4 Different groups of presbyopic population were differentiated:
 Group 1: Pure presbyopics
 Group 2: Presbyopics with hypermetropia
 Group 3: Presbyopics with phorias
 Group 4: Presbyopics with glaucoma
 Patients of all groups were treated with eye drops of different concentrations and combinations of medicaments acting on the ocular sympathetic innervation.
 Pure presbyopic patients (Group 1) were topically treated with 1% pilocarpine hydrochloride+0.5% diclofenac sodium, at 6 hr intervals during the daily hours; treatment was suspended at night.
 Presbyopics with hypermetropia (Group 2) were topically treated with 2% pilocarpine hydrochloride+0.5% diclofenac sodium, at 6 hr intervals during the daily hours.
 Presbyopic patients with phorias (Group 3) were topically treated with 1% pilocarpine hydrochloride at 6 hr intervals during the daily hours, together with an orthoptic treatment directed to stimulate fusion and accommodation-convergence. This orthoptic treatment was performed by training the patient in the use of an exercising software, which then the patient used without the need of professional help. 3-Minute sessions were carried out daily for a period of 15 days and were repeated yearly.
 Presbyopics patients with glaucoma (Group 4), were topically treated with 2% pilocarpine hydrochloride+0.5% diclofenac sodium at 6 hr intervals during the 24 hours i.e. including nighttime. Regular hypotensive medication used by the patients was maintained.
 All patients were monitored after one week treatment and monthly during the first three months to evaluate dosage and side-effects.
 Controls included:
 Near and distant visual sharpness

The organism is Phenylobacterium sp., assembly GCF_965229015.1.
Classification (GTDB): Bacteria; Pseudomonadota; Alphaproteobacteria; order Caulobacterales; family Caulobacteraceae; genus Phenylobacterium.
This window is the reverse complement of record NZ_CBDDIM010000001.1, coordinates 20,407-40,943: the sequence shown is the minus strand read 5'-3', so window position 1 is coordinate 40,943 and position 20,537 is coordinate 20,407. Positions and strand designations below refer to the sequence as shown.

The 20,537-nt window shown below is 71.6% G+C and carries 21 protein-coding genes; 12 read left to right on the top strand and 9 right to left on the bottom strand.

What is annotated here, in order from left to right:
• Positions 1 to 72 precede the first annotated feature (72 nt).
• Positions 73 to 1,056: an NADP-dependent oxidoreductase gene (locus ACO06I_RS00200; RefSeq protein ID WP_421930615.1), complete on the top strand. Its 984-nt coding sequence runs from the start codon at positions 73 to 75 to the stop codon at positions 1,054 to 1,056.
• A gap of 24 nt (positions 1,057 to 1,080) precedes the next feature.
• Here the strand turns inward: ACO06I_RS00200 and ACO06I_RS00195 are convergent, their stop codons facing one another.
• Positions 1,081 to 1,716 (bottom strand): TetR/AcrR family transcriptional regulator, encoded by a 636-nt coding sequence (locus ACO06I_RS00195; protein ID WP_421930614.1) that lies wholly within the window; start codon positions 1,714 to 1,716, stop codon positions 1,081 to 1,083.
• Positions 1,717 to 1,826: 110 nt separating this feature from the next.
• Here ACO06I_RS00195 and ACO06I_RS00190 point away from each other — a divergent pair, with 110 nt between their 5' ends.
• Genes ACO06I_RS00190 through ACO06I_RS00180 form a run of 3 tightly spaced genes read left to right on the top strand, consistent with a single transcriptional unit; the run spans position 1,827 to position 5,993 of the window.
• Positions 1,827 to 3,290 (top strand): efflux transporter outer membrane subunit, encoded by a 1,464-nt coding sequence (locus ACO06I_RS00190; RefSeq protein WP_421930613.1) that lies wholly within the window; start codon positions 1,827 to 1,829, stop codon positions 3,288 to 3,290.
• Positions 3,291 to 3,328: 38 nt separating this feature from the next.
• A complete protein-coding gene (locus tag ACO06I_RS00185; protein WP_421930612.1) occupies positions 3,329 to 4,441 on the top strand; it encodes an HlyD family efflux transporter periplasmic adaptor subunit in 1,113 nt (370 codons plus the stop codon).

Ocular tension
 When visual sharpness was not desired, dosages were changed and accommodation was checked.
 When myosis was not tolerated, argon laser iridoplasty was carried out by shooting in 360 degree spots in the iris constrictor muscle. The laser intensity and the size of the spot, were adapted to the intensity of iris pigmentation.
 Topical treatment was modified in case of conjunctiva inflammation.
 When ocular tension was not ideal, hypotensive medication was modified prior to presbyopia treatment.
 Orthoptic treatment was corrected in case of patient astenopia.
 Treatment was suspended in case of intolerance to medication.
RESULTS AND CONCLUSIONS
 100 Patients were treated: 2 patients showed intolerance to pilocarpine hydrochloride (diarrhoea and dyspepsia), 2 patients (presbyopics with hypermetropia) did not obtain the desired improvement in visual sharpness.
 10 patients have been under treatment for 6 years
 20 patients have been under treatment for 5 years
 30 patients have been under treatment for 4 years
 40 patients have been under treatment for 3 years
 80 patients have been under treatment for 2 years
 96 patients have been under treatment for 1 year.
 Group 1: 100% of patients experienced correction of presbyopia.
 Group 2: 48% of patients abandoned the use of eyeglasses, 44% only use eyeglasses for near vision with 2 to 3 dioptres less than those required before treatment, according to their original hypermetropy, and 8% of patients abandoned treatment.
 Group 3: 89.47% of patients abandoned eyeglasses and have good near vision, 10.53% did not experience improvements in their near vision.
 Group 4: 100% of patients had good near vision without glasses and maintained their ocular hypertension under control.
 Patients who discontinued the treatment experienced regression of visual sharpness to that before treatment. No worsening of presbyopia was observed, conversely in some patients accommodation was better than before starting treatment.
Patent applications by Jorge Luis Benozzi, Buenos Aires AR
Patent applications in class Additional hetero ring
Patent applications in all subclasses Additional hetero ring